There has long been a recognition that children learn better when they know the boundaries and what is expected from them. They also learn better when they are happy and feel safe. This has driven the DfE to produce guidance asking schools to have a 'behaviour curriculum.' It is not enough to just specify how the children will walk around schools and when they will put their hands up. We need to spend time improving children's sense of responsibility and community, so they feel their education has purpose and they are able to express themselves and ask for what they need.
Research also tells us that a self-regulated person has better economic and academic outcomes.
This has led to the development of the 'Responsible Behaviour Curriculum.' This approach allows you to consider four key elements:
1 Functions - developing each of the eight executive functions leads to better self-regulation
2 Fences - Maslow recognises the importance of boundaries and expectations - safe fences - to ensure children feel happy and safe and, therefore, able to learn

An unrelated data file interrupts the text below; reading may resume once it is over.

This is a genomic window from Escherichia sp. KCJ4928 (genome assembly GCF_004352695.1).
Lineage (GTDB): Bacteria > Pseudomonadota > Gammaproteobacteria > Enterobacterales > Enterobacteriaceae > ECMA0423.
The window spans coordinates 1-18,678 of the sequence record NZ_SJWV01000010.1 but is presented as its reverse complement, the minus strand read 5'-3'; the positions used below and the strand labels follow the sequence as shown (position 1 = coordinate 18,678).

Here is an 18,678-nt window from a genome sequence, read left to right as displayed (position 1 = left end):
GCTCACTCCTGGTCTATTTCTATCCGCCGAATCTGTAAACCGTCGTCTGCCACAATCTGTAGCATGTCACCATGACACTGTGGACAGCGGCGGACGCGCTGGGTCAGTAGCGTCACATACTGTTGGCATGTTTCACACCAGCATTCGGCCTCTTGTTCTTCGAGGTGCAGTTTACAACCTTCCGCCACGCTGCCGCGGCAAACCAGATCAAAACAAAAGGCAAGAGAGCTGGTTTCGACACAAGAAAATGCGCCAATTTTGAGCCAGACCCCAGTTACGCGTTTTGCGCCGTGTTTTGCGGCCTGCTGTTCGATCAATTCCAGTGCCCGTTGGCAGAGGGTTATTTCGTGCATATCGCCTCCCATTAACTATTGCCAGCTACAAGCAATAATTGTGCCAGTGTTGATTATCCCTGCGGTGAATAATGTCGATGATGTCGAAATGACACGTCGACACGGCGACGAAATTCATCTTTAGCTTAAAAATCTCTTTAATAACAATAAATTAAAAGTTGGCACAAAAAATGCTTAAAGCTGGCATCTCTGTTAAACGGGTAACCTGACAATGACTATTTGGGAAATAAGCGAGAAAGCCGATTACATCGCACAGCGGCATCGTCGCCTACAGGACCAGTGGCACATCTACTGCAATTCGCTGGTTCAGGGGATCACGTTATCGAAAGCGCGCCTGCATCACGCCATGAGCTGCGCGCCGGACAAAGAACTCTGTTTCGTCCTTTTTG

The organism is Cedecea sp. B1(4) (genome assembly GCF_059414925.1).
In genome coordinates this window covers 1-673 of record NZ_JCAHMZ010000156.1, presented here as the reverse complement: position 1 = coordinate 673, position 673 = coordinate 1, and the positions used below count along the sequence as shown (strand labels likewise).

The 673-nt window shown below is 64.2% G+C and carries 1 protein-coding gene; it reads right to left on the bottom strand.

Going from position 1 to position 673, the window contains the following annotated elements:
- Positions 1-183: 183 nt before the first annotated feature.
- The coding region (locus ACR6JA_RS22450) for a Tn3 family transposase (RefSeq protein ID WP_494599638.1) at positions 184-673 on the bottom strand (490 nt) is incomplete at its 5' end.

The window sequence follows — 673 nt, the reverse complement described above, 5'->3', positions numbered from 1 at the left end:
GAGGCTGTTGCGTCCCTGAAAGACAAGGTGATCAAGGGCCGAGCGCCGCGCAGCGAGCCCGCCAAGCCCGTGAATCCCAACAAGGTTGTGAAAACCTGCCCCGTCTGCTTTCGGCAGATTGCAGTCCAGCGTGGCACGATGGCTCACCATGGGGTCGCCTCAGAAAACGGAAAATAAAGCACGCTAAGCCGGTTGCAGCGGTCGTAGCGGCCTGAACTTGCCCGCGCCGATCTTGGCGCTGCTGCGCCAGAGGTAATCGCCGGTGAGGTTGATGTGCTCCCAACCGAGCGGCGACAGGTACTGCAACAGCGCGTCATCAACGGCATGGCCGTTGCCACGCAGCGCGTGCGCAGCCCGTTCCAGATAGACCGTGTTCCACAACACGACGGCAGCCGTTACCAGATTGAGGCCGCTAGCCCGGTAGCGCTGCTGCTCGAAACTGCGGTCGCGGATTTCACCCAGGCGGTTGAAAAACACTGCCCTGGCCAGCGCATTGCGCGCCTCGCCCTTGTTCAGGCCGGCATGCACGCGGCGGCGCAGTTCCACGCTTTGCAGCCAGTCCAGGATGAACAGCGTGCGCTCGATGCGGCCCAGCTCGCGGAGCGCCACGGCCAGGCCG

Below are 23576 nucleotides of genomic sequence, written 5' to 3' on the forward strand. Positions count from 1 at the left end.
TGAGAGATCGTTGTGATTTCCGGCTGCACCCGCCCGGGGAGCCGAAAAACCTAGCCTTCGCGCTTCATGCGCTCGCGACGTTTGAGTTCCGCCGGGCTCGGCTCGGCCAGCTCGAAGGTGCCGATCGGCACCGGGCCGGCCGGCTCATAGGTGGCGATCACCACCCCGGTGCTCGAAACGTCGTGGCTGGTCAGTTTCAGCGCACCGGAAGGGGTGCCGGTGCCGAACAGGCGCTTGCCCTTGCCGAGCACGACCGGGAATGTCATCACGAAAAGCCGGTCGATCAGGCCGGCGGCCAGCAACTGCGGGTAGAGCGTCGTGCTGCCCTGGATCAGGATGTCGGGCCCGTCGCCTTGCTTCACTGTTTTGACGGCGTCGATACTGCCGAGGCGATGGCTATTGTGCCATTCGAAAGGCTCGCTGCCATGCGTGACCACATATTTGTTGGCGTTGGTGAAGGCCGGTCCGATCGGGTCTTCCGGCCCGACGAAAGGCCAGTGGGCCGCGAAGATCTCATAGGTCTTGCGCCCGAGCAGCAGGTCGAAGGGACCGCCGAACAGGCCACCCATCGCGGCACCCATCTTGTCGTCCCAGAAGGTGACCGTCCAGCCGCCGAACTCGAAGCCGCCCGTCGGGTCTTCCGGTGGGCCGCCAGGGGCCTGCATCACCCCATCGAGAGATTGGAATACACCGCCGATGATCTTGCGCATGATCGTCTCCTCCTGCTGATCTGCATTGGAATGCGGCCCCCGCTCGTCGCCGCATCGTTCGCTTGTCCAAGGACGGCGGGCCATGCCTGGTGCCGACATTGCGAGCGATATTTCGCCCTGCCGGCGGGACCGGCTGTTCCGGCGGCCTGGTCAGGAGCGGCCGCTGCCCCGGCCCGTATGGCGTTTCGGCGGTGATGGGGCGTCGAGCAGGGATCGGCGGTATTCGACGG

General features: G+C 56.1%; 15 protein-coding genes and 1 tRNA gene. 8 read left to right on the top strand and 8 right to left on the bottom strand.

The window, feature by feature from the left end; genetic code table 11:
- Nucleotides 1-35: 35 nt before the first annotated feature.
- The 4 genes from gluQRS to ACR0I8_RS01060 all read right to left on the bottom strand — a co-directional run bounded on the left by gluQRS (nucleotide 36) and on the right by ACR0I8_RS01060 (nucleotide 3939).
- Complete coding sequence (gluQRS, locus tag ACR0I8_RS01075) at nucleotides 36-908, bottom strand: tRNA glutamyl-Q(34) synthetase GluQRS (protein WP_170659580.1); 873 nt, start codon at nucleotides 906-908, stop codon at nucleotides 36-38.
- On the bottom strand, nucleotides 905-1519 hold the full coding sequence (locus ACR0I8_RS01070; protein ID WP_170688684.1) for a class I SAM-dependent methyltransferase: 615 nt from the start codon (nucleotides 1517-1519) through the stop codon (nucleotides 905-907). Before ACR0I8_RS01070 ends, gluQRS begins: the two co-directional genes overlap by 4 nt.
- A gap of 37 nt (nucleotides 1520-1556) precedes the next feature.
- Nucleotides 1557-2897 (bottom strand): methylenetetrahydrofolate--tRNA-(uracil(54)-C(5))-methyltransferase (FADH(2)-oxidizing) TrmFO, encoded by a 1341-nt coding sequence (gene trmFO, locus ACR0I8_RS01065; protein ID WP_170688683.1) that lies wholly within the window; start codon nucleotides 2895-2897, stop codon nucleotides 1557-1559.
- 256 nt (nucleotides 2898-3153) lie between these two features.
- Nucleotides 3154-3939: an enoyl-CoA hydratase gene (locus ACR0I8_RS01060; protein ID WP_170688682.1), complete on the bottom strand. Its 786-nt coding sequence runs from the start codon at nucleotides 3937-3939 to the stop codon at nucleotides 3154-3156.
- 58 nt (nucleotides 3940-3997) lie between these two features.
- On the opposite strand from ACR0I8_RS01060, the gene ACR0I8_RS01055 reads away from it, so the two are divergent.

3 Framework - teaching children a framework for how to communicate lessens frustration and allows children to consider theirs, and others, feelings
4 Features - the features of the emotional environment is key - enabling children to learn from key adults by providing the most positive and secure emotional environment possible.
The book looks carefully at how these aspects develop over time linked to the cognitive development of children in primary schools. We will consider children's contexts - their strengths, gaps and barriers to learning. The behaviour curriculum looks at development at the ages of 3, 5, 7, 9 and 11.
This information is then used to build a step-by-step approach to develop children's responsibility and sense of community and, therefore, their behaviour.